Disaster preparedness, OnPoint

Over the last five weeks I published a five-part series on disaster preparedness, with CNHI Newspapers, a chain of about 140 dailies and weeklies in 23 states. I was waiting for the whole series to be done before linking to it (bad social media management, yes, but those five stories were a lot of work on top of the other work I’m doing).

Here they are:
Are we ready? Disasters prove more costly as people move into storm-prone areas

Disaster dollars: Money spent beforehand blunts the impact of disasters

Lessons learned: Tornado veterans balance preparedness, practicality

Warning signs: Technology speeds disaster alerts, response
The Big One: Preparing for a Mid-America earthquake
One of those stories, Disaster dollars, featured comments from Gayland Kitch, the head of emergency management in Moore, Oklahoma, talking about how the town had come back from the massive tornado that hit in 1999. It was stunning to hear that Moore had been hammered again by a major tornado. NPR’s OnPoint found one of my pieces and asked me to come on air as part of a show it was doing on preparedness.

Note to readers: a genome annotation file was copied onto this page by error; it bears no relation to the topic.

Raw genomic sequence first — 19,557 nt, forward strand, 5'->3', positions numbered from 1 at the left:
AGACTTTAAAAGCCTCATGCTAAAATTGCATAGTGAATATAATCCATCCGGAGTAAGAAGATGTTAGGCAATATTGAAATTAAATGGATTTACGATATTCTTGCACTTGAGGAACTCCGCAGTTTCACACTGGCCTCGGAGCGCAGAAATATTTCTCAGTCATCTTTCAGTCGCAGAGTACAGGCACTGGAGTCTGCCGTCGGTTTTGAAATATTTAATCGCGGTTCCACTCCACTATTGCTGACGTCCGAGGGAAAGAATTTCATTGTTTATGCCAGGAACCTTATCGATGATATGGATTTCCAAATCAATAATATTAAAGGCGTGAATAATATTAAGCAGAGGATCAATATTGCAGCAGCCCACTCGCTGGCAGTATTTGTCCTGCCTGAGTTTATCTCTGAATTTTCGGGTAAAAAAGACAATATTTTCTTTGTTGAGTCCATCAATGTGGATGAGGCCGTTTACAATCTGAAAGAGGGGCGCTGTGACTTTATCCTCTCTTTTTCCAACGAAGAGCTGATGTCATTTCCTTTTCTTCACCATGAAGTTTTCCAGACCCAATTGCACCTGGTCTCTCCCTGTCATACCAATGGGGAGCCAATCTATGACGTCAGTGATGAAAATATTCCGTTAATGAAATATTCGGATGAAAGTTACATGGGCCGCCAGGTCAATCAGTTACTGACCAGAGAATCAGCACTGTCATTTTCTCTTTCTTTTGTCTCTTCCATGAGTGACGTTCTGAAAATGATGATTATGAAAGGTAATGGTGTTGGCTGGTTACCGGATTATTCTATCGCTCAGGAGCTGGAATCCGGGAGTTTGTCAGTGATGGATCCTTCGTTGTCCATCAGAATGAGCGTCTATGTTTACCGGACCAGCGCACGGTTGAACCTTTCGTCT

So I went over to its studios today to watch Tom Ashbrook do his thing, and talk about preparedness. An F5 tornado like the ones that have hit Moore will do major damage no matter how much preparation you do, but there are steps we can take as individuals and communities to prepare. The OnPoint team covers a lot of ground in the 46-minute report at the link above; I was impressed (my segment starts at about 19:20).

Disaster preparedness is enormously complex. It involves getting dozens of government and private organizations to cooperate and collaborate, in challenging environments. Communities have pressing spending needs, from schools to public safety to infrastructure, all real and constant, versus the chance of a disaster.

My hope was and is that my articles can boost community attention to disaster preparedness, and help towns and cities make better-informed decisions about how to prepare.

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